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My OH managed to snare a straight 5-night stay a month and a half before he booked, paid up in full and confirmed his trip to Tswalu. It's unheard of for Tswalu to have such a long stretch of available nights but he had to wait for a couple of weeks before a 3-night availability became a 5-night, so he could take advantage of the stay 5, pay 4. 

I jumped on his trip a week before the trip after results of my various dogs' medical tests came back not that positive but not too negative either. 

This was his trip, and I was more than happy to be there for the ride, and to travel with him after two years' of having separate holidays. 

This is my second visit to Tswalu after I had stayed 5 nights in May last year. I'll be very sparse with text this report since I've said most of what I felt in the first  TR (http://safaritalk.net/topic/16403-all-creatures-small-and-beautiful-tswalu-cape-of-good-hope-np/#comment-199997)


Although I saw many of Tswalu's nocturnal specialities in May last year, the aardvark eluded me. I was back to stalk the mysterious creature - will it show up? a clue....






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It was great to be back at the very comfortable Fireblade Aviation in Johannesburg where we transferred to another flight to the reserve. You can't fault service in Tswalu - it's always impeccable, and so it was at Tswalu's hangar. we had a shower and had brunch and just relaxed. we were the only guests flying into the reserve, but for company on the flight, we had a freelancer guide and a new employee with the security/anti-poaching team.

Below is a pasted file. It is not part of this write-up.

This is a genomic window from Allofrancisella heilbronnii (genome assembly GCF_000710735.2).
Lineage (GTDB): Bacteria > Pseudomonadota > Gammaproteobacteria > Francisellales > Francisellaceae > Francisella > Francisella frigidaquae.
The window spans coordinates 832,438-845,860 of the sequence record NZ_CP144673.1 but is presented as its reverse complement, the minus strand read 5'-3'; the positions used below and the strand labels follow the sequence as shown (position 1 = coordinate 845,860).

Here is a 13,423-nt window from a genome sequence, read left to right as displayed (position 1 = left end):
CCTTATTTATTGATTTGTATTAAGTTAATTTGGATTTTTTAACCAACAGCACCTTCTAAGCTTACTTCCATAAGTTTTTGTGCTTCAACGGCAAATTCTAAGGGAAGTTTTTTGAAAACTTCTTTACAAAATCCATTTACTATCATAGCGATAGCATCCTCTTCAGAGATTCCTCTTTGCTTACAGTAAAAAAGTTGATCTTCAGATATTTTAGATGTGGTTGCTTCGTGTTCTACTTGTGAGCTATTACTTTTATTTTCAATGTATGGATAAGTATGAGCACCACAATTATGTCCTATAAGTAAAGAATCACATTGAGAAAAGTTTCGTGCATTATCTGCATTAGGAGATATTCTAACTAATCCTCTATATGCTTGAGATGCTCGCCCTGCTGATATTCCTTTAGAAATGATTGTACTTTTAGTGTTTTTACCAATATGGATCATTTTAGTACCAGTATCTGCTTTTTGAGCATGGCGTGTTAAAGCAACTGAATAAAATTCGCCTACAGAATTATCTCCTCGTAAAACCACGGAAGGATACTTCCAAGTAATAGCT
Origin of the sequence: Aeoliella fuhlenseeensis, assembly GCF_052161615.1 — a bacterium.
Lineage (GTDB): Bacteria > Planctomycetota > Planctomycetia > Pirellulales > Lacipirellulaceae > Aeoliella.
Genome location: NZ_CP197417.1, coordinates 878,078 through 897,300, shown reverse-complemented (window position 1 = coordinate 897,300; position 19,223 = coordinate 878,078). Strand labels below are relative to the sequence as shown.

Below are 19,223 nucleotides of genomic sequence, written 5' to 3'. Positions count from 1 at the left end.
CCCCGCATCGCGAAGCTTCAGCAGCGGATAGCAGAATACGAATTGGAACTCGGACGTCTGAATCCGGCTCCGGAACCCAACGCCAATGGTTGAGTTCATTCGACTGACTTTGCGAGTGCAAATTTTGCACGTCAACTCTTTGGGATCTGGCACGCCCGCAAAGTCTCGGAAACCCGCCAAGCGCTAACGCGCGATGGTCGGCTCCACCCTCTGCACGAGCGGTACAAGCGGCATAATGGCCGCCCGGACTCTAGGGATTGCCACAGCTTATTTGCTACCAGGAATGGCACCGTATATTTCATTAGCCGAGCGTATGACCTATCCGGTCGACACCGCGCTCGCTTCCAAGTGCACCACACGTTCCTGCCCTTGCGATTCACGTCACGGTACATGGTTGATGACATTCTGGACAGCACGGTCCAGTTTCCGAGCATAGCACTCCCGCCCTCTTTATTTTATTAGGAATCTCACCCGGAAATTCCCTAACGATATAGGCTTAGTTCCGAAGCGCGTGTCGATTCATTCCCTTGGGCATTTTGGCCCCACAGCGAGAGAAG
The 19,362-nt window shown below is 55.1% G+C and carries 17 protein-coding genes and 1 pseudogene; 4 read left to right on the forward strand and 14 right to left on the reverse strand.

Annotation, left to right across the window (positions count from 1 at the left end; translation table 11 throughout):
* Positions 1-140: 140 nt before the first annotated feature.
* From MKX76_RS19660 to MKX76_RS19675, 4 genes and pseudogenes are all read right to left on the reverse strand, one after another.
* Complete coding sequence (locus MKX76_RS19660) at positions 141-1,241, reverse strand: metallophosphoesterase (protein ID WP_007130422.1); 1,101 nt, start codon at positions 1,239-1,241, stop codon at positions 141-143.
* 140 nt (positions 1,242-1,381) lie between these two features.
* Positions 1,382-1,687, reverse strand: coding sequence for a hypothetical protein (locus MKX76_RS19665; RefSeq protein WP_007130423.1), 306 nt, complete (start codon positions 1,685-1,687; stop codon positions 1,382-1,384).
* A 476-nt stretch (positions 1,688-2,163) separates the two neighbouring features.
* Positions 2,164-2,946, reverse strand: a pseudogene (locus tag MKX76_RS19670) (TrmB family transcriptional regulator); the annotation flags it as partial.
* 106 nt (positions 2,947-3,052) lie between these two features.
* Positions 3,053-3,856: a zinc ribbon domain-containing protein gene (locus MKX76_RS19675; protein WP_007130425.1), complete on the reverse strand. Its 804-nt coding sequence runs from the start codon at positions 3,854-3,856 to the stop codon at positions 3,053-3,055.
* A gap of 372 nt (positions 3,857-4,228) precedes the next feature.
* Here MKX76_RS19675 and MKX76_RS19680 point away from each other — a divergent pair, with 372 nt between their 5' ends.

Tswalu had a couple of small changes since my last trip but much of the place remained the same. They'd talked about undertaking refurbishment this year but the lodge has been so busy the management had no time to close the lodge. the refurbishment is now pushed to next year.

Our guide is Kosie, an affable and experienced guide who hailed from Sabi Sands, while tracker Ben has been set on his career since young and many times this pair brought tracking to fruition while we were there. Kosie immediately recognised me but embarassingly I didn't recognise him. he had guided me on  my last morning at Tswalu after my guide Adrian left earlier with the flight to Johannesburg. I had known him then as Chris, but I still couldn't recognise him.

My OH had a  long list of species he wanted to see - aardvark, aardwolf, pangolin, brown hyena, oryx, roan, sable, meerkats, and a big male kudu - all of which he had not see before. 


The drive to the lodge yielded the first species - the enchanting roan. Long of ears, large of eyes, and the curiousity of a giraffe, the first roan was giving us directions with its expressive ears, but it didn't seem to make up its mind.

I saw only 2 roans last year, and each at separate occasions and area, and on its own.

But on this trip, the first roan was the start of rollcall of some 25-30 roans - just on the first day. that's almost half of the estimated 60 roans that are in Tswalu! they sure rolled out the red carpet for my OH. 


turn to the right...



or actually drive to your left



or maybe it's neither







Roans at the Tswalu waterhole



and more roans during the evening game drive...



a group of four roans